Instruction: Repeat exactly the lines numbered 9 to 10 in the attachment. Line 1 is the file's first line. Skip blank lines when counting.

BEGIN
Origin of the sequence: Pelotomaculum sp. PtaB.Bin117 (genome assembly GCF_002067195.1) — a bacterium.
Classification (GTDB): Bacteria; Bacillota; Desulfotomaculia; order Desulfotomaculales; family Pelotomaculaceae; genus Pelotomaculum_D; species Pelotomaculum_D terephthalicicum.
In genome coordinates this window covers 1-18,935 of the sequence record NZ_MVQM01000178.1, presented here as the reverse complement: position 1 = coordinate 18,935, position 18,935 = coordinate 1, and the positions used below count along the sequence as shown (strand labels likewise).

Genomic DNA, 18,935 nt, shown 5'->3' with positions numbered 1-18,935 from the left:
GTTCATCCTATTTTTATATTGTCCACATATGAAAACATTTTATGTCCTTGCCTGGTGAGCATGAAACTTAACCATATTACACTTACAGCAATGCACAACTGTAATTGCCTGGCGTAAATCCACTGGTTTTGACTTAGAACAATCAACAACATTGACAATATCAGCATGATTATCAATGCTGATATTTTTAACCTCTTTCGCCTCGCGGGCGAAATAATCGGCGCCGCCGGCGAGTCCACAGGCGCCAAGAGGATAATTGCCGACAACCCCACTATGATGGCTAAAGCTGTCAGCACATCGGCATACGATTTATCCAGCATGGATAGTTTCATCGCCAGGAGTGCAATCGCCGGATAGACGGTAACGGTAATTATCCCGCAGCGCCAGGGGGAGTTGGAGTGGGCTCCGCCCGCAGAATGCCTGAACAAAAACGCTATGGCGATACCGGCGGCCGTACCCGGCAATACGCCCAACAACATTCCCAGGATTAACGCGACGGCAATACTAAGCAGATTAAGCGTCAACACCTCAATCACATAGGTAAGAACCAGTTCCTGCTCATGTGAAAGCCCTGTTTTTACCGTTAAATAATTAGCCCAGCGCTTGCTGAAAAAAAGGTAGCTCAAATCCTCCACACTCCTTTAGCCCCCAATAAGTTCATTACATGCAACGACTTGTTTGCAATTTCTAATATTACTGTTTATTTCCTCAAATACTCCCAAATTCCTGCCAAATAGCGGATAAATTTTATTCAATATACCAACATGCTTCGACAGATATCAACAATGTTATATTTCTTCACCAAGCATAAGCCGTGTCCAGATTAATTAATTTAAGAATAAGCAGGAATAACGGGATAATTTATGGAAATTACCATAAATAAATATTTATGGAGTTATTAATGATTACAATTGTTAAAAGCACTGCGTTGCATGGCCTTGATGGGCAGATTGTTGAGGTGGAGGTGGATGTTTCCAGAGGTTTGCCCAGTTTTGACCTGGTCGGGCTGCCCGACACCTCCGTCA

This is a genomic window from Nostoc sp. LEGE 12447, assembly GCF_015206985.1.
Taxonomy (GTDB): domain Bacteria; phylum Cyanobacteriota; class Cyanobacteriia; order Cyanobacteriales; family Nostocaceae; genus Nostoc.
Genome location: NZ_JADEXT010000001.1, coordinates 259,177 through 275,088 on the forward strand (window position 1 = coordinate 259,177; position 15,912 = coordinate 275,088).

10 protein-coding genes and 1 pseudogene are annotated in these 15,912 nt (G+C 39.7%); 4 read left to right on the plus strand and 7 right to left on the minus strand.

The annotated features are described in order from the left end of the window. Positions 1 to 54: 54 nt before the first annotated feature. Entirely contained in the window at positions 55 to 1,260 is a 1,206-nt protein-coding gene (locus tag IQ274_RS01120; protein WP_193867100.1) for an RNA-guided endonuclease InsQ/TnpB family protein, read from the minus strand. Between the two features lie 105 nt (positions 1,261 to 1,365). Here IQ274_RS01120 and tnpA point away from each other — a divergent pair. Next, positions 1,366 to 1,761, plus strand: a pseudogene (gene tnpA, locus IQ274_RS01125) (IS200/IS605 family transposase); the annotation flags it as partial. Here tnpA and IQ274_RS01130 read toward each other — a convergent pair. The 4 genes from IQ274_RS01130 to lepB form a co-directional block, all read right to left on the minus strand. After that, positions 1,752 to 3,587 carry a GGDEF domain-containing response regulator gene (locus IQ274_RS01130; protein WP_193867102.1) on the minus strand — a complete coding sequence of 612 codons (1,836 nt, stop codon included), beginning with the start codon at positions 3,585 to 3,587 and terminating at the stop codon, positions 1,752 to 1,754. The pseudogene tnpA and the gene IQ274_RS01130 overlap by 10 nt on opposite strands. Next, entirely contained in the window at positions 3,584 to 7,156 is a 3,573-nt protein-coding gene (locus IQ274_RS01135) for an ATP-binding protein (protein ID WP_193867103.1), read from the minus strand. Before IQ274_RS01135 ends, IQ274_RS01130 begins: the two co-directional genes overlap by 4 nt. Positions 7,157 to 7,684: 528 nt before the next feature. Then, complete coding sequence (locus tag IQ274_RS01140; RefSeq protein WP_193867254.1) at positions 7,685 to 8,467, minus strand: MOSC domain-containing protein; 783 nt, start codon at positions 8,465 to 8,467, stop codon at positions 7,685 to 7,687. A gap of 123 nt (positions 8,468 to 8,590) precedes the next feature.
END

10 protein-coding genes and 1 pseudogene are annotated in these 15,912 nt (G+C 39.7%); 4 read left to right on the plus strand and 7 right to left on the minus strand.

The annotated features are described in order from the left end of the window. Positions 1 to 54: 54 nt before the first annotated feature. Entirely contained in the window at positions 55 to 1,260 is a 1,206-nt protein-coding gene (locus tag IQ274_RS01120; protein WP_193867100.1) for an RNA-guided endonuclease InsQ/TnpB family protein, read from the minus strand. Between the two features lie 105 nt (positions 1,261 to 1,365). Here IQ274_RS01120 and tnpA point away from each other — a divergent pair. Next, positions 1,366 to 1,761, plus strand: a pseudogene (gene tnpA, locus IQ274_RS01125) (IS200/IS605 family transposase); the annotation flags it as partial. Here tnpA and IQ274_RS01130 read toward each other — a convergent pair. The 4 genes from IQ274_RS01130 to lepB form a co-directional block, all read right to left on the minus strand. After that, positions 1,752 to 3,587 carry a GGDEF domain-containing response regulator gene (locus IQ274_RS01130; protein WP_193867102.1) on the minus strand — a complete coding sequence of 612 codons (1,836 nt, stop codon included), beginning with the start codon at positions 3,585 to 3,587 and terminating at the stop codon, positions 1,752 to 1,754. The pseudogene tnpA and the gene IQ274_RS01130 overlap by 10 nt on opposite strands. Next, entirely contained in the window at positions 3,584 to 7,156 is a 3,573-nt protein-coding gene (locus IQ274_RS01135) for an ATP-binding protein (protein ID WP_193867103.1), read from the minus strand. Before IQ274_RS01135 ends, IQ274_RS01130 begins: the two co-directional genes overlap by 4 nt. Positions 7,157 to 7,684: 528 nt before the next feature. Then, complete coding sequence (locus tag IQ274_RS01140; RefSeq protein WP_193867254.1) at positions 7,685 to 8,467, minus strand: MOSC domain-containing protein; 783 nt, start codon at positions 8,465 to 8,467, stop codon at positions 7,685 to 7,687. A gap of 123 nt (positions 8,468 to 8,590) precedes the next feature.